Psychosomatic Disorders in Seventeenth-Century French Literatureby Bernadette Hofer
Pub. Date: 11/01/2009
Publisher: Taylor & Francis
Bernadette HÃ¶fer's innovative and ambitious monograph argues that the epistemology of the Cartesian mind/body dualism, and its insistence on the primacy of analytic thought over bodily function, has surprisingly little purchase in texts by prominent classical writers. In this study HÃ¶fer explores how Surin, Molière, Lafayette, and Racine represent interconnections of body and mind that influence behaviour, both voluntary and involuntary, and that thus disprove the classical notion of the mind as distinct from and superior to the body. The author's interdisciplinary perspective utilizes early modern medical and philosophical treatises, as well as contemporary medical compilations in the disciplines of psychosomatic medicine, neurobiology, and psychoanalysis, to demonstrate that these seventeenth-century French writers established a view of human existence that fully anticipates current thought regarding psychosomatic illness.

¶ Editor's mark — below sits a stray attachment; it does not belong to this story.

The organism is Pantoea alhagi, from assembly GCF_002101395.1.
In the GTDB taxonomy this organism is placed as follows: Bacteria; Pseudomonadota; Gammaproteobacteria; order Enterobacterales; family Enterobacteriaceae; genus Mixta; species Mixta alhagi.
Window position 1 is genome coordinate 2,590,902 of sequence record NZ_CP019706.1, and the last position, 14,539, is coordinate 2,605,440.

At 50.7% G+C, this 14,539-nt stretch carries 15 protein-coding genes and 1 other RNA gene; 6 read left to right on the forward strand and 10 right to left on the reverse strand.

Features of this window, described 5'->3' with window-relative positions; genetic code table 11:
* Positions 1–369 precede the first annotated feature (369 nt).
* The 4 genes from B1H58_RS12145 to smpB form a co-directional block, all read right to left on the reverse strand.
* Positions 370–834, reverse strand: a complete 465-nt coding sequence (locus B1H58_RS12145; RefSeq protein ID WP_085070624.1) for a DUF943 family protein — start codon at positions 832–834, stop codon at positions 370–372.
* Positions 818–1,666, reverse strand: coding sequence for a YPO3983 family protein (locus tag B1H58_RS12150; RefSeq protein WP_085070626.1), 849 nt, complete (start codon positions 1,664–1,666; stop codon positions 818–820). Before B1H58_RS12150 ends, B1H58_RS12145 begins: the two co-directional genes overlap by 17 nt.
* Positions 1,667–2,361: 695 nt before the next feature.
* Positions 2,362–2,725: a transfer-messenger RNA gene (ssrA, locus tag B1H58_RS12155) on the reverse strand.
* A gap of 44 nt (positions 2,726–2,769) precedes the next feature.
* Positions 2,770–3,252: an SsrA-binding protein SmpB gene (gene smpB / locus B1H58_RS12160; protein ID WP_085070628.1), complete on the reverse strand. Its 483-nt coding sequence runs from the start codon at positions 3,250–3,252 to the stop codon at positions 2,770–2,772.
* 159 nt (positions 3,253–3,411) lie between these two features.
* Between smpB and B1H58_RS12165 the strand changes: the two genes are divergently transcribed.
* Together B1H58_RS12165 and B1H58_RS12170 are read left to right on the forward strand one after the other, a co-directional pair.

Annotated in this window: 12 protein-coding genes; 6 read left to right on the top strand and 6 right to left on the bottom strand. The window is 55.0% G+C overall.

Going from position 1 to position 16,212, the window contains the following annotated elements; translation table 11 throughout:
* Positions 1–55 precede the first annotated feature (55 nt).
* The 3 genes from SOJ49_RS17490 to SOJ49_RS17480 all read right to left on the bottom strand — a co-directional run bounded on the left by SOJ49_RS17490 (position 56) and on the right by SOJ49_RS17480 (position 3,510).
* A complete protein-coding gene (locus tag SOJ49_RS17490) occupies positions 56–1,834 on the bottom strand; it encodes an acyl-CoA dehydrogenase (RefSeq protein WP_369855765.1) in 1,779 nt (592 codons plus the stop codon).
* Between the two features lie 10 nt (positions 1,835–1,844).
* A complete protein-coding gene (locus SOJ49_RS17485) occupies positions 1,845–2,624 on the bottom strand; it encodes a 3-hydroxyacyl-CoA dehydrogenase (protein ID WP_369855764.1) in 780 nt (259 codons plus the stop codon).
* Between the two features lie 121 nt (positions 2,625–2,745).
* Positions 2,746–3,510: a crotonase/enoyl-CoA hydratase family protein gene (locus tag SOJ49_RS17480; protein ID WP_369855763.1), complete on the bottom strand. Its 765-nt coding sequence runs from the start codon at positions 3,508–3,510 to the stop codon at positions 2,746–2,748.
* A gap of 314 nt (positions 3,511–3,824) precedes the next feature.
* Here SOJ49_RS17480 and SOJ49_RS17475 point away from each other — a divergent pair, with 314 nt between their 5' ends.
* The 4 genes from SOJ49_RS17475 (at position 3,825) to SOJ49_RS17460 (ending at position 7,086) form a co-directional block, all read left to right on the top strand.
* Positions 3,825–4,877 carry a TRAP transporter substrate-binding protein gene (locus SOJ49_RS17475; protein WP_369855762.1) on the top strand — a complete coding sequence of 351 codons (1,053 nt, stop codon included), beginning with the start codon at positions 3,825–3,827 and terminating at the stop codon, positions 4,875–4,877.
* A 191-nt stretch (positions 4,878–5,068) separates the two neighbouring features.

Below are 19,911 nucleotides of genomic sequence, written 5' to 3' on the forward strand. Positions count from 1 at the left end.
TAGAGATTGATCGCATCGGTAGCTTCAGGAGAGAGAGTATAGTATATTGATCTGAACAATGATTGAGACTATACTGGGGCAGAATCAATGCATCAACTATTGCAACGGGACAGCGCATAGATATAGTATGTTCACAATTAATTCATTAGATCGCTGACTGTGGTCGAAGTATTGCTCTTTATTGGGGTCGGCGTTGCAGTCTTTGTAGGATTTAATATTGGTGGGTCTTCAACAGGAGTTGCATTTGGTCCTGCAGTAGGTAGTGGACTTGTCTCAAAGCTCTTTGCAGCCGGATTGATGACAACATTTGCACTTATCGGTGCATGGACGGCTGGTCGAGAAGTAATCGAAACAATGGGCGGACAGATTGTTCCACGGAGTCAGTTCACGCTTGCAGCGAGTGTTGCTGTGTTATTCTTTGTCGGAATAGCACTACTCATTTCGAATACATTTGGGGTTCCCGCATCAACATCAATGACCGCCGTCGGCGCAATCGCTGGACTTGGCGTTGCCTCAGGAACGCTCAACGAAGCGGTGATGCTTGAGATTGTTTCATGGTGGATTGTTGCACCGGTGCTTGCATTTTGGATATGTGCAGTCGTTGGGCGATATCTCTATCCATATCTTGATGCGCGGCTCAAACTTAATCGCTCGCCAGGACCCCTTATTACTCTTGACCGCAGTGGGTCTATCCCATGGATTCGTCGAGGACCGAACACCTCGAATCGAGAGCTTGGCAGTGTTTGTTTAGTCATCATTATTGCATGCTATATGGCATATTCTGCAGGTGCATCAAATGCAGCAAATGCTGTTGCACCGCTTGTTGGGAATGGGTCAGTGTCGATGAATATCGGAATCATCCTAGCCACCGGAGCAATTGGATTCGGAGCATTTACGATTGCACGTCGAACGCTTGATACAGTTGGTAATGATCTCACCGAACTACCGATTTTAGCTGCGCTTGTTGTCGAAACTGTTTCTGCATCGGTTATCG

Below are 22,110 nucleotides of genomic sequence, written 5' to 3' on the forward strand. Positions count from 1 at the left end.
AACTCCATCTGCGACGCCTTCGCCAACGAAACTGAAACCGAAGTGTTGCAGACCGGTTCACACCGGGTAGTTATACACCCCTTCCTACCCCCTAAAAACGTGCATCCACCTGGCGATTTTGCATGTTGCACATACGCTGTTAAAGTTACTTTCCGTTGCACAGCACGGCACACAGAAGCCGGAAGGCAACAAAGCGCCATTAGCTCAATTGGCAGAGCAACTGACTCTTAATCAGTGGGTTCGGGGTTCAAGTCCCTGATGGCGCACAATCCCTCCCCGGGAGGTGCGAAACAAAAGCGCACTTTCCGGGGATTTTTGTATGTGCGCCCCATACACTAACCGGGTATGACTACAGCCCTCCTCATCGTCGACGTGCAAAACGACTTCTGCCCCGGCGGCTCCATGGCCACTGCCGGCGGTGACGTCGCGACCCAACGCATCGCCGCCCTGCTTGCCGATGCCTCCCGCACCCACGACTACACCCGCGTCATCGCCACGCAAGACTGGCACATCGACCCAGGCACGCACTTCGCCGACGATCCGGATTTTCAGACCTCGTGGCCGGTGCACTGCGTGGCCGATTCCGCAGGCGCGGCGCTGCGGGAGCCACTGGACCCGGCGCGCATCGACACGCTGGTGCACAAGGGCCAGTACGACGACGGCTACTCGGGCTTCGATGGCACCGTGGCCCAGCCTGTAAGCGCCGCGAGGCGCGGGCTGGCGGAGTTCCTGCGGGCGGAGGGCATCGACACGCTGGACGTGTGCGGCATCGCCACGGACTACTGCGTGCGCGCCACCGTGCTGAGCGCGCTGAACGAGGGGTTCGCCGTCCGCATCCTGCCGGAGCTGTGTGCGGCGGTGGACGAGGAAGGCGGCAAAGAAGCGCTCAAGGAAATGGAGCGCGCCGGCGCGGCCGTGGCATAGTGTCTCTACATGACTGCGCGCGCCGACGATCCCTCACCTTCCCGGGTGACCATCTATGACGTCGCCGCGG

- Taylor & Francis
- Publication date:
- Literary and Scientific Cultures of Early Modernity Series
- Product dimensions:
- 6.40(w) x 9.30(h) x 1.00(d)
Table of Contents
Contents: Introduction; The relational conception of mind and body in the 17th century; Possession, exorcism, and madness: the context of Jean-Joseph Surin's illness; Melancholic subversions in Molière's Le Misanthrope (1666) and Le Malade Imaginaire (1673); Psychosomatic fiction in Madame de Lafayette: the enigma of illness; The theatre of melancholy: Jean Racine's Phèdre (1677); Conclusion: Works cited; Index.
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